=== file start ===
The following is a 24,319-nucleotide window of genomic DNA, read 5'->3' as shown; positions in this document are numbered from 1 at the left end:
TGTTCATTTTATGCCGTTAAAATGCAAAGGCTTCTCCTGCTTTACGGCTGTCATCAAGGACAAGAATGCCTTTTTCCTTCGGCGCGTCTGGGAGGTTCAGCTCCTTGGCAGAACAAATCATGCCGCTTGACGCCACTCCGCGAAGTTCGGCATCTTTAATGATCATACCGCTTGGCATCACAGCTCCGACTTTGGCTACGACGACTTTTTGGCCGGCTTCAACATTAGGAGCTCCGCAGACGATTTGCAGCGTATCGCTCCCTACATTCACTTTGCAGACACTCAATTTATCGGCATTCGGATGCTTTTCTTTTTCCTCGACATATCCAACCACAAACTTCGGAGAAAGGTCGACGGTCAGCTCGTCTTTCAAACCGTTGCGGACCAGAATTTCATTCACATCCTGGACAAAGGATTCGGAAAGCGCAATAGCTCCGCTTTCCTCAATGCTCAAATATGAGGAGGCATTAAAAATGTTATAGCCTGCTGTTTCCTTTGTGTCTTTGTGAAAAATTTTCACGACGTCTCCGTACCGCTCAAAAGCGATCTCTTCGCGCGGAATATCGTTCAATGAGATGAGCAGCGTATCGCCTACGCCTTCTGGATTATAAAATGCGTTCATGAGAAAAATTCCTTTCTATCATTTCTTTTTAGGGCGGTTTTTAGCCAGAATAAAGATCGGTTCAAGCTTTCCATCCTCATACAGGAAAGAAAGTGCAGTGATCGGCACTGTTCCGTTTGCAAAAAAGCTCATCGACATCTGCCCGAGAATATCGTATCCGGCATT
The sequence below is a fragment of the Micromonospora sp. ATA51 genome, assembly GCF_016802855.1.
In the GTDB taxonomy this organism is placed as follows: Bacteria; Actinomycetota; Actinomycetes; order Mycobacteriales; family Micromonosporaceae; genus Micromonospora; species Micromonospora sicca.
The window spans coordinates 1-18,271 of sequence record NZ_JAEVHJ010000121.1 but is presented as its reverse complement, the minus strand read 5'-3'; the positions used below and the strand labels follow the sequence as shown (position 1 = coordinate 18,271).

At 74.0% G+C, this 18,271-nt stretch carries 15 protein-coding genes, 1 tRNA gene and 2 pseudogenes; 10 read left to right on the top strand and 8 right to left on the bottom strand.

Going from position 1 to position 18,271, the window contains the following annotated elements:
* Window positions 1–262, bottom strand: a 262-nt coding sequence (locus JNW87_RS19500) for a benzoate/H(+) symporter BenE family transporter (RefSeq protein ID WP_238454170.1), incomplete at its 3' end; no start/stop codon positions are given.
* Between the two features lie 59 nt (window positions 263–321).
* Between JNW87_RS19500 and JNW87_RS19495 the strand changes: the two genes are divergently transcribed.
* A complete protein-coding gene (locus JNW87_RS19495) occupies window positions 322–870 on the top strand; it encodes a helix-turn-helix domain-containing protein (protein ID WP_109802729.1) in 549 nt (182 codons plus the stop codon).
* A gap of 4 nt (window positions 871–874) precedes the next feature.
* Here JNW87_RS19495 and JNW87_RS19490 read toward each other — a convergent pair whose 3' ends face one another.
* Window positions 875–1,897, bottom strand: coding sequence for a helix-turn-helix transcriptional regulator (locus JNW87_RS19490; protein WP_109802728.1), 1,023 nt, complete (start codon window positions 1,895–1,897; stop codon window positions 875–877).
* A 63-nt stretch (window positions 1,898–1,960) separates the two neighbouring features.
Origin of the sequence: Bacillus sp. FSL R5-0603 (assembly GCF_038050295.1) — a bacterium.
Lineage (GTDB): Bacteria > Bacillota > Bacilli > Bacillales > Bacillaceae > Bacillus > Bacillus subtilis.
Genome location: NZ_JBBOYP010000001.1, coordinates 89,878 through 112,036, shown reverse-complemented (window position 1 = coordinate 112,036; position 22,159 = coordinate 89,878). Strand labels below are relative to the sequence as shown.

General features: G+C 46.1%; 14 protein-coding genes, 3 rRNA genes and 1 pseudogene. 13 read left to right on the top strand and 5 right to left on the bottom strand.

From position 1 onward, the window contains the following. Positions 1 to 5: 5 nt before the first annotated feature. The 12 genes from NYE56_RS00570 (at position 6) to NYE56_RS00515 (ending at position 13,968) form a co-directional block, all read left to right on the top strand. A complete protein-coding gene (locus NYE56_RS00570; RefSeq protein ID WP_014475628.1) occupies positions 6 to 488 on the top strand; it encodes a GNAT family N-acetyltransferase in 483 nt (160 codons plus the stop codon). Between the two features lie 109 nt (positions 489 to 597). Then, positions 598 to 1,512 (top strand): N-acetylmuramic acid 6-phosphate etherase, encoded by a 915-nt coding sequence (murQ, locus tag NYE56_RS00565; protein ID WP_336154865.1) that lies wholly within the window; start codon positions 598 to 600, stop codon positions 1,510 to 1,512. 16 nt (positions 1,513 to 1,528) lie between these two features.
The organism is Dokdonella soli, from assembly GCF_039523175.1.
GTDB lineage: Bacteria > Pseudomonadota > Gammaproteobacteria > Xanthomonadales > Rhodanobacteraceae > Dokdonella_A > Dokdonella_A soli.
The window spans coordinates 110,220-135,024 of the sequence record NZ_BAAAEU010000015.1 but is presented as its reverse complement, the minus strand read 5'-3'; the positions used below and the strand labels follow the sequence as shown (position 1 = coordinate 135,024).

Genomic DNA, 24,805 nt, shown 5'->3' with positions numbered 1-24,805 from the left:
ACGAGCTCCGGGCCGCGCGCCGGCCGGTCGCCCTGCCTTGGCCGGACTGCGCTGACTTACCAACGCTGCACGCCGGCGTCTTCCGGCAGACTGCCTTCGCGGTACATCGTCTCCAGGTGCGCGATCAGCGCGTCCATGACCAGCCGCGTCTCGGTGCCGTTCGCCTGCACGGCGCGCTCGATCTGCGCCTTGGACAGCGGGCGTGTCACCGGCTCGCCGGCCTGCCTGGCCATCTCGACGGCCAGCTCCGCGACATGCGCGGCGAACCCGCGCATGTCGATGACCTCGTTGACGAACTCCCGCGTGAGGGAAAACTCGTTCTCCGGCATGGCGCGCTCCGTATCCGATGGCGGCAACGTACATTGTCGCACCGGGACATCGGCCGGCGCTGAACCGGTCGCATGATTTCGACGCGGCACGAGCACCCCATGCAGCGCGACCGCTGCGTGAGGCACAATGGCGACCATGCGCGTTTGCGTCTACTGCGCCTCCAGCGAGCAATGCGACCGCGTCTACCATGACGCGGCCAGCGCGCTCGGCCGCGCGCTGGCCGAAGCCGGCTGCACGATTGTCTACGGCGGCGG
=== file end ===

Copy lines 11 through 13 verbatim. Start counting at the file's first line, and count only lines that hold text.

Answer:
* A complete protein-coding gene (locus JNW87_RS19495) occupies window positions 322–870 on the top strand; it encodes a helix-turn-helix domain-containing protein (protein ID WP_109802729.1) in 549 nt (182 codons plus the stop codon).
* A gap of 4 nt (window positions 871–874) precedes the next feature.
* Here JNW87_RS19495 and JNW87_RS19490 read toward each other — a convergent pair whose 3' ends face one another.